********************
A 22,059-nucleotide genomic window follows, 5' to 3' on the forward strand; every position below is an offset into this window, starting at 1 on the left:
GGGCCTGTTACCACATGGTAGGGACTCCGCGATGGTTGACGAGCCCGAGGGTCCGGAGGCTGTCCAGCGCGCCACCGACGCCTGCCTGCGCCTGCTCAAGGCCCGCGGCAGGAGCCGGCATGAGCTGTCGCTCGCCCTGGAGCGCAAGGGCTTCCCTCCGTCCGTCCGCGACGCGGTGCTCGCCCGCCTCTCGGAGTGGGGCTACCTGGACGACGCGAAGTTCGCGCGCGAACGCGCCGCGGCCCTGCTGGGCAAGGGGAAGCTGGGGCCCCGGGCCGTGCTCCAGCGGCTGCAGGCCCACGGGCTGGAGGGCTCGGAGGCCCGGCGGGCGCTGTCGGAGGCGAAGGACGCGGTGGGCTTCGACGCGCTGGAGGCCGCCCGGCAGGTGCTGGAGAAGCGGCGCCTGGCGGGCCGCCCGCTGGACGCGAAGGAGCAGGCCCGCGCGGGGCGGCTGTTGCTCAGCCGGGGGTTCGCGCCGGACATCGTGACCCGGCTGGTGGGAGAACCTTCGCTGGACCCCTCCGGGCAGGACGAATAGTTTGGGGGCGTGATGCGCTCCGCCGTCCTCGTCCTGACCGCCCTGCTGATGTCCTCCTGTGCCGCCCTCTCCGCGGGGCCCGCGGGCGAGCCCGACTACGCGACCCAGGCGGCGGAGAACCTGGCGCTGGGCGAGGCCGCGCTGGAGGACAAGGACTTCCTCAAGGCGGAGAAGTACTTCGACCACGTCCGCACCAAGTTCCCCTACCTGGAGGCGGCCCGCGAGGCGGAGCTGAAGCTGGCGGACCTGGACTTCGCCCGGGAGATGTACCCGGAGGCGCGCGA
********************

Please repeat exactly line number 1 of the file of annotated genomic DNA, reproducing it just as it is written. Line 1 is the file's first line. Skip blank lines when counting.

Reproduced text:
A 22,059-nucleotide genomic window follows, 5' to 3' on the forward strand; every position below is an offset into this window, starting at 1 on the left: